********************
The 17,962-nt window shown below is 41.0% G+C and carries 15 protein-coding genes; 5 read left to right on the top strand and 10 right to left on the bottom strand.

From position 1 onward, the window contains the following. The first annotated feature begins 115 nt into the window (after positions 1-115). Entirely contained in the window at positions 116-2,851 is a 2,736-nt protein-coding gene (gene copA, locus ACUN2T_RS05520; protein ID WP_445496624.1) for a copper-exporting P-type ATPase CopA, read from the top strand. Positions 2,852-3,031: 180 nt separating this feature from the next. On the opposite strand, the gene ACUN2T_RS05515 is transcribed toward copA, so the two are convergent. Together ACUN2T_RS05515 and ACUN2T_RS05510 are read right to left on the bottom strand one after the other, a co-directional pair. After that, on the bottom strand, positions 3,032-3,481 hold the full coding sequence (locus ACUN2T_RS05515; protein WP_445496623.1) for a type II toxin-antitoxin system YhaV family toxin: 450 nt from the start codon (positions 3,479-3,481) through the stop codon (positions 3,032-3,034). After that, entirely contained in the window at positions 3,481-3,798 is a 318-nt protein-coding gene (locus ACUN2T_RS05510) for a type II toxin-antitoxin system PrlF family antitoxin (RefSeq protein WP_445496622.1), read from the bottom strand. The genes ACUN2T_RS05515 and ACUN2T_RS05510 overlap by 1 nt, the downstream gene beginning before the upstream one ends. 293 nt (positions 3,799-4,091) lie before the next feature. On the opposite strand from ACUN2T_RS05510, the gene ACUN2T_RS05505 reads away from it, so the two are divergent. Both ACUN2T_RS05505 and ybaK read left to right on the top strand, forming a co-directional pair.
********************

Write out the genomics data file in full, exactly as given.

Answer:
The 17,962-nt window shown below is 41.0% G+C and carries 15 protein-coding genes; 5 read left to right on the top strand and 10 right to left on the bottom strand.

From position 1 onward, the window contains the following. The first annotated feature begins 115 nt into the window (after positions 1-115). Entirely contained in the window at positions 116-2,851 is a 2,736-nt protein-coding gene (gene copA, locus ACUN2T_RS05520; protein ID WP_445496624.1) for a copper-exporting P-type ATPase CopA, read from the top strand. Positions 2,852-3,031: 180 nt separating this feature from the next. On the opposite strand, the gene ACUN2T_RS05515 is transcribed toward copA, so the two are convergent. Together ACUN2T_RS05515 and ACUN2T_RS05510 are read right to left on the bottom strand one after the other, a co-directional pair. After that, on the bottom strand, positions 3,032-3,481 hold the full coding sequence (locus ACUN2T_RS05515; protein WP_445496623.1) for a type II toxin-antitoxin system YhaV family toxin: 450 nt from the start codon (positions 3,479-3,481) through the stop codon (positions 3,032-3,034). After that, entirely contained in the window at positions 3,481-3,798 is a 318-nt protein-coding gene (locus ACUN2T_RS05510) for a type II toxin-antitoxin system PrlF family antitoxin (RefSeq protein WP_445496622.1), read from the bottom strand. The genes ACUN2T_RS05515 and ACUN2T_RS05510 overlap by 1 nt, the downstream gene beginning before the upstream one ends. 293 nt (positions 3,799-4,091) lie before the next feature. On the opposite strand from ACUN2T_RS05510, the gene ACUN2T_RS05505 reads away from it, so the two are divergent. Both ACUN2T_RS05505 and ybaK read left to right on the top strand, forming a co-directional pair.